September 15, 2010 § Leave a comment

In the past week, I have three pro se divorces presented to me that illustrate some of the problems that people can create for themselves when they undertake to represent themselves.

Case 1.  A fairly standard no-fault divorce with no children, no joint debts, no joint property.  Husband gets the homestead that he owned before the marriage, and will pay wife for her marital equity.  The wrinkle is in a paragraph that provides that the parties will divide the husband’s “retirement annuity,” and allocating the tax liability between them.  When I asked the husband how he expected to accomplish it without a QDRO, he replied, to my surprise, that the plan administrator had already disbursed the money to the parties, and that his accountant had told him he could avoid the 10% penalty by addressing it in the property settlement agreement.  The agreement did include the phrase “Qualified domestic order,” but did not include any of the ingredients required to constitute a true QDRO within the meaning of the law.  I have no idea how the IRS will treat the parties’ home-made paperwork, but if they end up having to pay the 10% penalty, I would bet both of the following will be true:  (1)  Both parties will be unhappy; and (2) It would have cost a lot less to hire an attorney to ensure that it was either done right or the liability shifted to the attorney.

Case 2.  Property settlement agreement with no provision for custody at all, although a child is identified.  When I asked why there was no custody provision, the response was that the child is 18 and in college, and there does not need to be a custody arrangement, a statement with which I disagreed.  When I asked about the lack of any support provision, the response was that there was no need for support because the child is in college, another statement with which I disagreed, especially based on my own personal experience.  I did not bother to read the rest of the agreement, but if the property division was as incomplete as the child custody and support provisions were, I doubt it would have been “adequate and sufficient.”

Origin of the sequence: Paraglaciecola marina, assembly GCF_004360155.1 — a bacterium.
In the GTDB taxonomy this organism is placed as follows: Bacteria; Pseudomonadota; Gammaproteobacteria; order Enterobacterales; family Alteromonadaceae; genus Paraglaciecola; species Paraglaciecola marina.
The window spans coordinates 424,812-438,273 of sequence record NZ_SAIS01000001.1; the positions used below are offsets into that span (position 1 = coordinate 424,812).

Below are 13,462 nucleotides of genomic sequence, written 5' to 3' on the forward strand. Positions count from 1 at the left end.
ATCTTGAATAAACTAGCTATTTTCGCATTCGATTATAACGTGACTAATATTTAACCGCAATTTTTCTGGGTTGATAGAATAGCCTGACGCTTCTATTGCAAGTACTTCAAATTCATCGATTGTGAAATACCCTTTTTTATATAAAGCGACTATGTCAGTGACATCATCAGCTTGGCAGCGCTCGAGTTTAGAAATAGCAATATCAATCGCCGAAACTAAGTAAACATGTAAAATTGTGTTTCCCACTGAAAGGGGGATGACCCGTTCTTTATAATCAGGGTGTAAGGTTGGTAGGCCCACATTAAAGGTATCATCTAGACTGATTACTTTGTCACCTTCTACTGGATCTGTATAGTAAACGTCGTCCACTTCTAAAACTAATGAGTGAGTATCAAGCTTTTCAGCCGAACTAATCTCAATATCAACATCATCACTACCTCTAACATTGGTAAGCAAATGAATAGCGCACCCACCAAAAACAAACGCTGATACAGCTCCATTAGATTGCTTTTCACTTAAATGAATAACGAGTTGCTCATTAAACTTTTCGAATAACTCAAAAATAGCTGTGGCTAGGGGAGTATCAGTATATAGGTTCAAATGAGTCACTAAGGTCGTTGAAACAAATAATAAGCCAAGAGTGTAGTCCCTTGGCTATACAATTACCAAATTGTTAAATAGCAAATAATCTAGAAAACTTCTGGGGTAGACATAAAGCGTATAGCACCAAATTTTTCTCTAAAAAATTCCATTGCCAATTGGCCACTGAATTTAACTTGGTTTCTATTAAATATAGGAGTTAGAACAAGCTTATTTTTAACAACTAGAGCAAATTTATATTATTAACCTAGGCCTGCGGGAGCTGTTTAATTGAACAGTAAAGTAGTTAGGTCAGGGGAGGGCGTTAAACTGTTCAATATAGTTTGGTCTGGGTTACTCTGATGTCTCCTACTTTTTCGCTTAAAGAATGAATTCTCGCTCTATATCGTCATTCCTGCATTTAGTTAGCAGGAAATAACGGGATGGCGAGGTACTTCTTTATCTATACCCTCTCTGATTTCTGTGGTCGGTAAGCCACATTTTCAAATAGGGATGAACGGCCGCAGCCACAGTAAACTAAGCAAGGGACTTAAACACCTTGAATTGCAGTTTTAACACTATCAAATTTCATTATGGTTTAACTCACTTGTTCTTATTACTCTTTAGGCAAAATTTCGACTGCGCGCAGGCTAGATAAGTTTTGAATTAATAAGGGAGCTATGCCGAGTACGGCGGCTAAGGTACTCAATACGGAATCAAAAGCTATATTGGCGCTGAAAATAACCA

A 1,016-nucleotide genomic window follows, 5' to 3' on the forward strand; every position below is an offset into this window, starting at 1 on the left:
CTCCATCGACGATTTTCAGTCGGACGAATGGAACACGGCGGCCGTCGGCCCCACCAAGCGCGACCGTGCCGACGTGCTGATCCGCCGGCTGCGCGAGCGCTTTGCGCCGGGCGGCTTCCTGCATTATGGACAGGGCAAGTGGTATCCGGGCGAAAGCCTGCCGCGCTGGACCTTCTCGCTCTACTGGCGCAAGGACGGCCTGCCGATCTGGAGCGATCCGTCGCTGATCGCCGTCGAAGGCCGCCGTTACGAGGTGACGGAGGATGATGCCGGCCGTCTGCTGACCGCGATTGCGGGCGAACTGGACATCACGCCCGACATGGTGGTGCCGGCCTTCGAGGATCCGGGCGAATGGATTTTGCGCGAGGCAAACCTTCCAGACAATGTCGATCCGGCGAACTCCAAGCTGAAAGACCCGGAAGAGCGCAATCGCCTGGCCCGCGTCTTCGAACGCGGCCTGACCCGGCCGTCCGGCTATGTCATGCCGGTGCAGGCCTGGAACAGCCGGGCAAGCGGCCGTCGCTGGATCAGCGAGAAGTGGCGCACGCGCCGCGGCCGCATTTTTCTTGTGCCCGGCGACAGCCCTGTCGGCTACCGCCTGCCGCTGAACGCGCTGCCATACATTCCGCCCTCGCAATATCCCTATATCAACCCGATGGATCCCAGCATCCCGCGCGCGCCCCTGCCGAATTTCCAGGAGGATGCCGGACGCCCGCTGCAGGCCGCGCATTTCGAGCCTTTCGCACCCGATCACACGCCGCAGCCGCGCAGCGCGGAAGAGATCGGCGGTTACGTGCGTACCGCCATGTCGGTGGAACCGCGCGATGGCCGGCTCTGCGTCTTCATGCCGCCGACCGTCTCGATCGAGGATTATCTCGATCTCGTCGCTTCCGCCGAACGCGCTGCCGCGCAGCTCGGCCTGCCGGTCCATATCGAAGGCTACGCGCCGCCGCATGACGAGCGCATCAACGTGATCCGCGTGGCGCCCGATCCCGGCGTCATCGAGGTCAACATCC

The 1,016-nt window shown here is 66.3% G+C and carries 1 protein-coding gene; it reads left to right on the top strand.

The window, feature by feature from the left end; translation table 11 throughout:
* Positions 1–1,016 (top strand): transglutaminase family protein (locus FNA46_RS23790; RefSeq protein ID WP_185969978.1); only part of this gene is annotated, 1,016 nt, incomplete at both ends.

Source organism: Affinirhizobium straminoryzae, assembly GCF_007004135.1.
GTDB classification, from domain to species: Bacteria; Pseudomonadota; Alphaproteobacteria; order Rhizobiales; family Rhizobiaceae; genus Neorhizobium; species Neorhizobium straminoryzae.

Case 3.  A well-dressed young couple approached the bench.  Dad is holding a 2-year-old child, whom he is feeding with a baby bottle.  I find three shortcomings in the agreement.  First, although they agree to joint legal custody, there is no tie-breaker; you can’t have a committee of two, so who will have final decision-making authority?  Second, the agreement states that “both parties shall claim the children as tax exemptions.”  How will that work?  Do they mean that both claim both children in the same year, or that the exemptions will be divided between them somehow?  Sounds like another trip back to court to me.  And third, there is no provision for child support for the two children, ages 2 and 4.  When I ask mom about it, she says “I am not asking for any support.”  Well, I can’t approve it no matter what you want because I have to watch out for the children.   The husband proposed that the 3 of us should sit down and I could point out ways to fix their paperwork, but I demurred on the basis that I am prohibited from giving them legal advice, and even if I could, I could not advise both of them in the same case because of their competing interests.               

Neither of the cases with children had UCCJEA affidavits.

I previously posted on the problems of pro se litigation here.

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You are currently reading MORE ANECDOTAL EVIDENCE ON PRO SE PROBLEMS at The Better Chancery Practice Blog.


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